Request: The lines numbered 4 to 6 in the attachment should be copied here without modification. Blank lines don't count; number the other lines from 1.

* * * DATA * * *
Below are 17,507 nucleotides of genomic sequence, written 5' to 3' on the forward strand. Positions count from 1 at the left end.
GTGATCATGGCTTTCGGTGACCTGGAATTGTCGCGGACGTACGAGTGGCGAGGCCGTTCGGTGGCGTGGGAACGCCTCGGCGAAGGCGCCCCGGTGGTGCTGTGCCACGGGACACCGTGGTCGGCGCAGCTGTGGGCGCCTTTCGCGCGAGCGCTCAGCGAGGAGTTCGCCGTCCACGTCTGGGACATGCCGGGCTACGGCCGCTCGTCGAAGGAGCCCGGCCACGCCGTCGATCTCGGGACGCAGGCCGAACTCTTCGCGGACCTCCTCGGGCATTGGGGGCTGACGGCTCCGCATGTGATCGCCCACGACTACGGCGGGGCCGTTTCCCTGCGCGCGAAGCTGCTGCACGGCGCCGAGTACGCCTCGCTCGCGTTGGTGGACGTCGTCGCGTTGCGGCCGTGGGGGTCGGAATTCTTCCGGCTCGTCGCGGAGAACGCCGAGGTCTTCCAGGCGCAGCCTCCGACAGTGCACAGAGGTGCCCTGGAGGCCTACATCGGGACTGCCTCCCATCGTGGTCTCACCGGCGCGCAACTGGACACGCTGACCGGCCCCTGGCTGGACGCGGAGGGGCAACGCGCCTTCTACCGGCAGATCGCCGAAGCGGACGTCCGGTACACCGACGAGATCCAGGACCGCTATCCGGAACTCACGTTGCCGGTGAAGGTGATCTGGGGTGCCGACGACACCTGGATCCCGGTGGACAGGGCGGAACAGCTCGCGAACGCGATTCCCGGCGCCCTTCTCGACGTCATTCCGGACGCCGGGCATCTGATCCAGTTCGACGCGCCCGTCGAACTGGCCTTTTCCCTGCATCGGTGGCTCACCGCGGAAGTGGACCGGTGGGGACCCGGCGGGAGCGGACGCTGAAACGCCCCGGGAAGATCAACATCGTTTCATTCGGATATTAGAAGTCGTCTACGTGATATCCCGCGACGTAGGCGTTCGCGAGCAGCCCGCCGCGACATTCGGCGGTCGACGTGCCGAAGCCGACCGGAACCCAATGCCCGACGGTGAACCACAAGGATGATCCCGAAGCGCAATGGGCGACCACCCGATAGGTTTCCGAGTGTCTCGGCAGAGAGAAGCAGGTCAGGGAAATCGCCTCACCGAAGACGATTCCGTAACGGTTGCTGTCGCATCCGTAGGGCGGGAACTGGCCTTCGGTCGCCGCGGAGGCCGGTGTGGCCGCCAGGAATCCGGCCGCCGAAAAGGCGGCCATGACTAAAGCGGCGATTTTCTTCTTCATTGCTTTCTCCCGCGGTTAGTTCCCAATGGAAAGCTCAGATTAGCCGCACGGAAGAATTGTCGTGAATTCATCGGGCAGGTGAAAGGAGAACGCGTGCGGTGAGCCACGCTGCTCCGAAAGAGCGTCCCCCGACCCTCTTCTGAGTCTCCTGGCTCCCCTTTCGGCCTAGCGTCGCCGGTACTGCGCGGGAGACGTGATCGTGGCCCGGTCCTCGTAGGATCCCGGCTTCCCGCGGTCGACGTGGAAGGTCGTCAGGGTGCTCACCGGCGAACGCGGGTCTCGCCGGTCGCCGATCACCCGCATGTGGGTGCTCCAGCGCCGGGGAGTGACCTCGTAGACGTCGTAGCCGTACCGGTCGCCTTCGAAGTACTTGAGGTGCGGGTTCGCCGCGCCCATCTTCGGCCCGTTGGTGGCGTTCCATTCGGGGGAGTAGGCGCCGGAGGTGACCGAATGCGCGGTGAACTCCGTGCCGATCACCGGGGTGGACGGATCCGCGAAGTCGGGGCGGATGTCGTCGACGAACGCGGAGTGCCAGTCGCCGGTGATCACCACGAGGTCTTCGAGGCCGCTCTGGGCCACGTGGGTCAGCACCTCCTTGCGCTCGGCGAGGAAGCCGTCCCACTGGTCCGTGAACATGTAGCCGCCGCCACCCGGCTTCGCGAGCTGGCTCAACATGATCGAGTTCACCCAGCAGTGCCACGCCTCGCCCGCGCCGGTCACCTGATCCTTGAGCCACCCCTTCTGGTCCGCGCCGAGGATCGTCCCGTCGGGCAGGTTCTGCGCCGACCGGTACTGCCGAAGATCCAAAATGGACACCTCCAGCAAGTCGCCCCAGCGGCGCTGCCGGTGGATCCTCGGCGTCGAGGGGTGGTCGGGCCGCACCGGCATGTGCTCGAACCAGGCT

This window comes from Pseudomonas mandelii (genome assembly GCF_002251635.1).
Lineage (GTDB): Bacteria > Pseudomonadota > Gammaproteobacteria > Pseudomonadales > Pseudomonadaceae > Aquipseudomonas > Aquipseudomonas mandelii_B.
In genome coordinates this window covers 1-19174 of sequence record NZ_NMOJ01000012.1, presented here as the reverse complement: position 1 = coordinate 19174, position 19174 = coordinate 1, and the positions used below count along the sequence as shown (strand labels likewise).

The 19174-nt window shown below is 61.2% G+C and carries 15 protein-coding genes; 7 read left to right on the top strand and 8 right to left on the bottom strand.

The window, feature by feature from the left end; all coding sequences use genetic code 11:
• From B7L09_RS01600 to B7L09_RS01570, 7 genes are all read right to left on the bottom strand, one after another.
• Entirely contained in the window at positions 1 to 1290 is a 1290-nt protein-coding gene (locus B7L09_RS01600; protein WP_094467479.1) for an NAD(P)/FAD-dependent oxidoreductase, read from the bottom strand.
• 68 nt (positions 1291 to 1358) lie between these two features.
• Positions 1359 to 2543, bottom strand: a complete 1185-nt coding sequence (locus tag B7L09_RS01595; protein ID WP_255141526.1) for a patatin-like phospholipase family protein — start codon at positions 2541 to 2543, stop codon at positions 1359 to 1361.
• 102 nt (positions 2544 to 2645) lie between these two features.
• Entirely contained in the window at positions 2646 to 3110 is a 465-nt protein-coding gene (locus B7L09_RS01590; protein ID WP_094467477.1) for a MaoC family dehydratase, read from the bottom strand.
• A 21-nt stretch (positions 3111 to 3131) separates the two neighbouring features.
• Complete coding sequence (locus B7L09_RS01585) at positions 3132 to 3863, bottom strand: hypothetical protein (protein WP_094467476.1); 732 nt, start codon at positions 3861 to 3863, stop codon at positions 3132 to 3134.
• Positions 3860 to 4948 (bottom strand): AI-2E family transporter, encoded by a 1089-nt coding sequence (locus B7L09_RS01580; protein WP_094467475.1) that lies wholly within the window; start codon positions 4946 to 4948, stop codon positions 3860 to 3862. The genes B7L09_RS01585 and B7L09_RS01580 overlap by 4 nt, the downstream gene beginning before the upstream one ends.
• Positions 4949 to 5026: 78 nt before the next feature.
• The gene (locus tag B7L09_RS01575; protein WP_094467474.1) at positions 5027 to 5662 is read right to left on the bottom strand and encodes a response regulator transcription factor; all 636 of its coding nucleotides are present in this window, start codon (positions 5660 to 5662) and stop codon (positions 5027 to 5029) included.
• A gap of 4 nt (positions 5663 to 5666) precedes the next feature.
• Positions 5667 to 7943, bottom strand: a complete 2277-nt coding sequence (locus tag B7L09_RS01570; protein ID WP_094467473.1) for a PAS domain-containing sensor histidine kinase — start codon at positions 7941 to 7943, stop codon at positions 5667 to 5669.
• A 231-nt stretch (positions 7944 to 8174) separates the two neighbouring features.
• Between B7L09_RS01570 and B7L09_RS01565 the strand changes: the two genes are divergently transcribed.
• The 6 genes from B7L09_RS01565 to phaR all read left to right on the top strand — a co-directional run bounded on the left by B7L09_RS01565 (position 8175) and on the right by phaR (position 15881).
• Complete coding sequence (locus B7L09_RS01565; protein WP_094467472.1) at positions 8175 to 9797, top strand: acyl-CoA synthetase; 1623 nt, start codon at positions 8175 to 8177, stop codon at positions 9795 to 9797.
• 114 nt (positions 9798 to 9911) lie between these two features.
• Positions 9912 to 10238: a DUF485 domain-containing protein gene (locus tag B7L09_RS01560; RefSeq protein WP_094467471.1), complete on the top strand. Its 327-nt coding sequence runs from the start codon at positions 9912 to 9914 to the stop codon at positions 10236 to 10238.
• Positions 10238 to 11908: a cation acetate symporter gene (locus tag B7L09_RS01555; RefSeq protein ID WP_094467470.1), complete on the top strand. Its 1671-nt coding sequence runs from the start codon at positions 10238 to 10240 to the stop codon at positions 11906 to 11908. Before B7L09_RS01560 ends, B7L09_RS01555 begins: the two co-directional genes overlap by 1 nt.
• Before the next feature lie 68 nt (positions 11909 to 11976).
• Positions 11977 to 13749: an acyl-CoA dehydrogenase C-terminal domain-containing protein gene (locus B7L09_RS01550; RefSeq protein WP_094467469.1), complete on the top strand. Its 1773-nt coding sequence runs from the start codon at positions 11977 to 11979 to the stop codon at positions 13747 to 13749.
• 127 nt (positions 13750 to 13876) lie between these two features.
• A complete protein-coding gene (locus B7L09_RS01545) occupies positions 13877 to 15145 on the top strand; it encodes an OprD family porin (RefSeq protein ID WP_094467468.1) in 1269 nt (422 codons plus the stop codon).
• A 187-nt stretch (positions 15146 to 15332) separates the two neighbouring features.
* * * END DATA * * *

Lineage (GTDB): Bacteria > Pseudomonadota > Gammaproteobacteria > Pseudomonadales > Pseudomonadaceae > Aquipseudomonas > Aquipseudomonas mandelii_B.
In genome coordinates this window covers 1-19174 of sequence record NZ_NMOJ01000012.1, presented here as the reverse complement: position 1 = coordinate 19174, position 19174 = coordinate 1, and the positions used below count along the sequence as shown (strand labels likewise).

The 19174-nt window shown below is 61.2% G+C and carries 15 protein-coding genes; 7 read left to right on the top strand and 8 right to left on the bottom strand.